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2016. October 20.

Decision 16/2017 on revealing faces of police officers engaged in official business

Decision number: Decision 16/2016 (X. 20.)
Subject of the case:

The faces of police officers while on active duty need not be covered in the newspapers, news sites, and in the media in general, as their role as agents of public power outweighs their right to privacy.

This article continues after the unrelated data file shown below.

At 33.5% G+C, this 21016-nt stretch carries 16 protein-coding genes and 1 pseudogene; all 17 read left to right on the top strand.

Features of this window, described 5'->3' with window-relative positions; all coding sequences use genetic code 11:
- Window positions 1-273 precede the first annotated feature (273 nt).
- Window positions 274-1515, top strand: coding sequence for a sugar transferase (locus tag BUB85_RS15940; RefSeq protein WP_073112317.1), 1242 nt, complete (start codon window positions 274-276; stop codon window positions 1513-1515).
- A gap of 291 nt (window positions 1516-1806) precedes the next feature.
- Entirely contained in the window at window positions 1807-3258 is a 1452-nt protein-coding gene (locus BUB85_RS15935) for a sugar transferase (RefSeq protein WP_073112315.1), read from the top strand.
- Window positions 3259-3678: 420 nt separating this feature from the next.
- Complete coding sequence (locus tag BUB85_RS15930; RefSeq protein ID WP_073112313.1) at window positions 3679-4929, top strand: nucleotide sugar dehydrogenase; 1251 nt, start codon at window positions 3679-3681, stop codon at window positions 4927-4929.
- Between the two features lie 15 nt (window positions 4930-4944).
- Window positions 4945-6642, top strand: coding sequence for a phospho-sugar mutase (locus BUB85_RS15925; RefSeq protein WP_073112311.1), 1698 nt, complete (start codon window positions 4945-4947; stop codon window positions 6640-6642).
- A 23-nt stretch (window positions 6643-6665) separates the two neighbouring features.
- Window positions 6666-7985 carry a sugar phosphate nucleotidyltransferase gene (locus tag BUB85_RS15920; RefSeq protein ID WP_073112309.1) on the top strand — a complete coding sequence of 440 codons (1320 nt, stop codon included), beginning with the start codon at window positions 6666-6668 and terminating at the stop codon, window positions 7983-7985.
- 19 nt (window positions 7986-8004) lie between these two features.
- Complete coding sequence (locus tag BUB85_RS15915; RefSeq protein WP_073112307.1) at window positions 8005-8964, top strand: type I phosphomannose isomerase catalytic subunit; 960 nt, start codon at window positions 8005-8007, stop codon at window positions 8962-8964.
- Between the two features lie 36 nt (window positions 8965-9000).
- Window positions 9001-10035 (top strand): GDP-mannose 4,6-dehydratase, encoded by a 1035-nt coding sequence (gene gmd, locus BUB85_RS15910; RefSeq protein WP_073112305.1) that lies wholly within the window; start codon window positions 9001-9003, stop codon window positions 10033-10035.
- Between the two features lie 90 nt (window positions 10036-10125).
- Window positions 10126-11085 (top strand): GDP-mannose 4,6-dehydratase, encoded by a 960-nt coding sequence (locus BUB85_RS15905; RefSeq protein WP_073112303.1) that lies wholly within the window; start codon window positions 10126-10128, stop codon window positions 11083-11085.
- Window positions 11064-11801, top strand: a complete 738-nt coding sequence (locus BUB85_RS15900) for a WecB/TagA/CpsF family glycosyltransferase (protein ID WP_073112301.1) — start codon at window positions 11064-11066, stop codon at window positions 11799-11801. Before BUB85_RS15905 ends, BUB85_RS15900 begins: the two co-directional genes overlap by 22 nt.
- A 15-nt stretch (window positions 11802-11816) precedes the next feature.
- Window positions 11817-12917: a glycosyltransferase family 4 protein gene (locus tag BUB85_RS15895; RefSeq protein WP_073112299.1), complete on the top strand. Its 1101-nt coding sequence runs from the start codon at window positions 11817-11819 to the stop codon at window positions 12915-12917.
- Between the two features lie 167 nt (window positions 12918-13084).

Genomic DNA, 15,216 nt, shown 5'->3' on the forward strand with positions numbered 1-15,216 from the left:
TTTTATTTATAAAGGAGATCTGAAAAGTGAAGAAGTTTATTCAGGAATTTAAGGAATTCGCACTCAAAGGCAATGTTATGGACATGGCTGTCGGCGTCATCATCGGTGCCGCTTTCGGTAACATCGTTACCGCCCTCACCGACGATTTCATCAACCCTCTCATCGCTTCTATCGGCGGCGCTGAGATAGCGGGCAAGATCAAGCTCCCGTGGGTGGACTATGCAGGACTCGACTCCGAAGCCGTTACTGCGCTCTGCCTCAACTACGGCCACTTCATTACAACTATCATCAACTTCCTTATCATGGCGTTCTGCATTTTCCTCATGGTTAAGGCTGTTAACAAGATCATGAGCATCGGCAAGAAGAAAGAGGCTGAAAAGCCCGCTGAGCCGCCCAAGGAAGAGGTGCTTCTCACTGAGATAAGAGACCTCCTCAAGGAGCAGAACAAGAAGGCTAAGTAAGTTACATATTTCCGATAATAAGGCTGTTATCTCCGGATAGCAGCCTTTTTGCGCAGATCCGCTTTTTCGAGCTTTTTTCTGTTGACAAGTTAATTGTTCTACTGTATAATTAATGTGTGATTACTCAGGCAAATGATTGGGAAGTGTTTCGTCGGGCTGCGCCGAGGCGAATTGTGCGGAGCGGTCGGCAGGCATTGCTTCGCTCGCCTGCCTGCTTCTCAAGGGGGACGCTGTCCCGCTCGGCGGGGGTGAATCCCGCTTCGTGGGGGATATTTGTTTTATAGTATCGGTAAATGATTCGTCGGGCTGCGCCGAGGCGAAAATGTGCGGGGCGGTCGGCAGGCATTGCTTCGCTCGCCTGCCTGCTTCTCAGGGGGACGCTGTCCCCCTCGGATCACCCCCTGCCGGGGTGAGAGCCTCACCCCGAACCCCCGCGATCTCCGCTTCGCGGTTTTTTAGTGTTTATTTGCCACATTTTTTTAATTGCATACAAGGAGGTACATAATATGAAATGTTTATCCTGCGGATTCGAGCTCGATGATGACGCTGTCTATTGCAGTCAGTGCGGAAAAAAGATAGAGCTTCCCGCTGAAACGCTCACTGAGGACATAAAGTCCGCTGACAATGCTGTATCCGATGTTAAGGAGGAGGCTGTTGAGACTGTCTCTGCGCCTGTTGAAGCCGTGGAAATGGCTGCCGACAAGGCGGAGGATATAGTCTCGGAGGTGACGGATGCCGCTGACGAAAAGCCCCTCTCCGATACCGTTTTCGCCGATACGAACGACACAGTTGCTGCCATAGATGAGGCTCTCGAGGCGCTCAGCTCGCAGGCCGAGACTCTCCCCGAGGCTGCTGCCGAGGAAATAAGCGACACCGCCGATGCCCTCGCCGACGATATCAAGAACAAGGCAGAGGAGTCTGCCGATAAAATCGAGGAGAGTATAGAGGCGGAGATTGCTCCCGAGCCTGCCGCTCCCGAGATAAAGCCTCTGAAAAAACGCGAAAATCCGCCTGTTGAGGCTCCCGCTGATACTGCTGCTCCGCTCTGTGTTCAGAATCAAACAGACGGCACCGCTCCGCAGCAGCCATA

In the underlying court case, a press organ published on its website a recording of a police officer who had secured an act of execution by the court, without asking for the consent of the affected person or making the person unrecognizable by masking or by other means. According to the affected police officer, the disclosing of the recording caused him non-material damages and, therefore, requested compensation. The court of first instance held that the proceeding police officer was not a public figure, therefore, it found that the recording of his image without his consent and its disclosure had been unlawful. In the judgement No. 56.Pf.632.194/2015/3, the Budapest-Capital Regional Court approved the judgement of the court of first instance. In the constitutional complaint, the petitioner held that the court decisions violate the freedom of expression and the freedom of the press, and the petitioner also referred to the Decision No. 28/2014. (IX. 29.) AB of the Constitutional Court adopted earlier in the same subject matter. The Constitutional Court found that the challenged court decision violated the freedom of the press. The Constitutional Court made a reference to its earlier decision where it had stated that as long as a communication is not a misuse of exercising the freedom of the press, a reference to the violation of personality rights rarely justifies the restriction of exercising the freedom of the press. A recorded image of person who is in the spotlight of the public may, in general, be disclosed without his or her consent, provided that it does not qualify as a misuse of exercising the freedom of the press (such as arbitrary publication) and with the exception of the cases when the protection of human dignity is more important (for example, the image showing the suffering of a wounded police officer among the recordings of an event, which is otherwise of public interest). Therefore, the Constitutional Court annulled the challenged court decision. Justices dr. Egon Dienes-Oehm and dr. Béla Pokol attached dissenting opinions to the decision.